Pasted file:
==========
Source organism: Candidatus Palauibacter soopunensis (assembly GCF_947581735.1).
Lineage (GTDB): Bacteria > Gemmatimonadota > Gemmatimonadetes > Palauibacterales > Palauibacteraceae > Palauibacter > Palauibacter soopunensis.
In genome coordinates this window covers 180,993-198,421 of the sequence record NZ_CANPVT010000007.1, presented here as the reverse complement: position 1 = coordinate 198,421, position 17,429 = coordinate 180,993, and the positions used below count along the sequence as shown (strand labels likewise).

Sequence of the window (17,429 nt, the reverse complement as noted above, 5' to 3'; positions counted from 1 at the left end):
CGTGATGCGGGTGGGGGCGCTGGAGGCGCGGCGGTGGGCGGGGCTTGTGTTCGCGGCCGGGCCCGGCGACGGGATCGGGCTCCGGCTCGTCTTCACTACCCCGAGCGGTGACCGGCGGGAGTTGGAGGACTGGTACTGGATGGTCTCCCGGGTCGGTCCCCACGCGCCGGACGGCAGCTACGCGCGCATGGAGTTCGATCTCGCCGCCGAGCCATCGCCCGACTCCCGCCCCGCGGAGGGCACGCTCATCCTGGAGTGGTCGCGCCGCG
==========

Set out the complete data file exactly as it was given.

Source organism: Candidatus Palauibacter soopunensis (assembly GCF_947581735.1).
Lineage (GTDB): Bacteria > Gemmatimonadota > Gemmatimonadetes > Palauibacterales > Palauibacteraceae > Palauibacter > Palauibacter soopunensis.
In genome coordinates this window covers 180,993-198,421 of the sequence record NZ_CANPVT010000007.1, presented here as the reverse complement: position 1 = coordinate 198,421, position 17,429 = coordinate 180,993, and the positions used below count along the sequence as shown (strand labels likewise).

Sequence of the window (17,429 nt, the reverse complement as noted above, 5' to 3'; positions counted from 1 at the left end):
CGTGATGCGGGTGGGGGCGCTGGAGGCGCGGCGGTGGGCGGGGCTTGTGTTCGCGGCCGGGCCCGGCGACGGGATCGGGCTCCGGCTCGTCTTCACTACCCCGAGCGGTGACCGGCGGGAGTTGGAGGACTGGTACTGGATGGTCTCCCGGGTCGGTCCCCACGCGCCGGACGGCAGCTACGCGCGCATGGAGTTCGATCTCGCCGCCGAGCCATCGCCCGACTCCCGCCCCGCGGAGGGCACGCTCATCCTGGAGTGGTCGCGCCGCG